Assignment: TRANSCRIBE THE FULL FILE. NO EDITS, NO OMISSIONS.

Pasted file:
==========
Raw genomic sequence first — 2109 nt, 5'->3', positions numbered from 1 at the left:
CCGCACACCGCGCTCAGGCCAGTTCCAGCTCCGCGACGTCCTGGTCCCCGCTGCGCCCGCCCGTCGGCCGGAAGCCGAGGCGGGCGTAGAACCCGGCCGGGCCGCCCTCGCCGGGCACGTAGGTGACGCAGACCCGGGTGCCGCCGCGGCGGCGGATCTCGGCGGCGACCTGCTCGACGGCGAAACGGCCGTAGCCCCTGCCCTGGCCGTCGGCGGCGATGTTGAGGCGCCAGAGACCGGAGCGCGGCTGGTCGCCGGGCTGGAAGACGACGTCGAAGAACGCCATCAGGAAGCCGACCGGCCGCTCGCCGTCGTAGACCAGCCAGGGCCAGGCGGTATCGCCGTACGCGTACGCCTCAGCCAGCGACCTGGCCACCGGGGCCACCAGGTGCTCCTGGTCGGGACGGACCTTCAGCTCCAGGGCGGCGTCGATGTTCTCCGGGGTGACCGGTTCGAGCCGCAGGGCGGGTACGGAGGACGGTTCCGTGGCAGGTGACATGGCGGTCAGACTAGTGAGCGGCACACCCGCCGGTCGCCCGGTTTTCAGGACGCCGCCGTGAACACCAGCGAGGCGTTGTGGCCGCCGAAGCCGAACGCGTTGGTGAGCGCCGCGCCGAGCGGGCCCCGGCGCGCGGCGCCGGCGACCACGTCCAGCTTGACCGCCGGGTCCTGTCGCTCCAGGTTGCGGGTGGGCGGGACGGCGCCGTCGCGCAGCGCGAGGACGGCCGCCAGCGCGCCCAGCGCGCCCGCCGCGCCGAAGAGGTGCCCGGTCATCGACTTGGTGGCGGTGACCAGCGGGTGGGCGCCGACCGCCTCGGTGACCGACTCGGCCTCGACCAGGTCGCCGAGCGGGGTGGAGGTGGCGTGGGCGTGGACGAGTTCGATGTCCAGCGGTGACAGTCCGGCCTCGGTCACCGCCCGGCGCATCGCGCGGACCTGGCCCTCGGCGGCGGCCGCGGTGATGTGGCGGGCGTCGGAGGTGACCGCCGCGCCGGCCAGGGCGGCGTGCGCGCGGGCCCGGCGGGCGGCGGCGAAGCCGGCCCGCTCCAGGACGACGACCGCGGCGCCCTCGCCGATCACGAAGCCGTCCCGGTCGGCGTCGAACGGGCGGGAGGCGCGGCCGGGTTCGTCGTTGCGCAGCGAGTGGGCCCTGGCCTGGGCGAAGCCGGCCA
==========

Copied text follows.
Raw genomic sequence first — 2109 nt, 5'->3', positions numbered from 1 at the left:
CCGCACACCGCGCTCAGGCCAGTTCCAGCTCCGCGACGTCCTGGTCCCCGCTGCGCCCGCCCGTCGGCCGGAAGCCGAGGCGGGCGTAGAACCCGGCCGGGCCGCCCTCGCCGGGCACGTAGGTGACGCAGACCCGGGTGCCGCCGCGGCGGCGGATCTCGGCGGCGACCTGCTCGACGGCGAAACGGCCGTAGCCCCTGCCCTGGCCGTCGGCGGCGATGTTGAGGCGCCAGAGACCGGAGCGCGGCTGGTCGCCGGGCTGGAAGACGACGTCGAAGAACGCCATCAGGAAGCCGACCGGCCGCTCGCCGTCGTAGACCAGCCAGGGCCAGGCGGTATCGCCGTACGCGTACGCCTCAGCCAGCGACCTGGCCACCGGGGCCACCAGGTGCTCCTGGTCGGGACGGACCTTCAGCTCCAGGGCGGCGTCGATGTTCTCCGGGGTGACCGGTTCGAGCCGCAGGGCGGGTACGGAGGACGGTTCCGTGGCAGGTGACATGGCGGTCAGACTAGTGAGCGGCACACCCGCCGGTCGCCCGGTTTTCAGGACGCCGCCGTGAACACCAGCGAGGCGTTGTGGCCGCCGAAGCCGAACGCGTTGGTGAGCGCCGCGCCGAGCGGGCCCCGGCGCGCGGCGCCGGCGACCACGTCCAGCTTGACCGCCGGGTCCTGTCGCTCCAGGTTGCGGGTGGGCGGGACGGCGCCGTCGCGCAGCGCGAGGACGGCCGCCAGCGCGCCCAGCGCGCCCGCCGCGCCGAAGAGGTGCCCGGTCATCGACTTGGTGGCGGTGACCAGCGGGTGGGCGCCGACCGCCTCGGTGACCGACTCGGCCTCGACCAGGTCGCCGAGCGGGGTGGAGGTGGCGTGGGCGTGGACGAGTTCGATGTCCAGCGGTGACAGTCCGGCCTCGGTCACCGCCCGGCGCATCGCGCGGACCTGGCCCTCGGCGGCGGCCGCGGTGATGTGGCGGGCGTCGGAGGTGACCGCCGCGCCGGCCAGGGCGGCGTGCGCGCGGGCCCGGCGGGCGGCGGCGAAGCCGGCCCGCTCCAGGACGACGACCGCGGCGCCCTCGCCGATCACGAAGCCGTCCCGGTCGGCGTCGAACGGGCGGGAGGCGCGGCCGGGTTCGTCGTTGCGCAGCGAGTGGGCCCTGGCCTGGGCGAAGCCGGCCA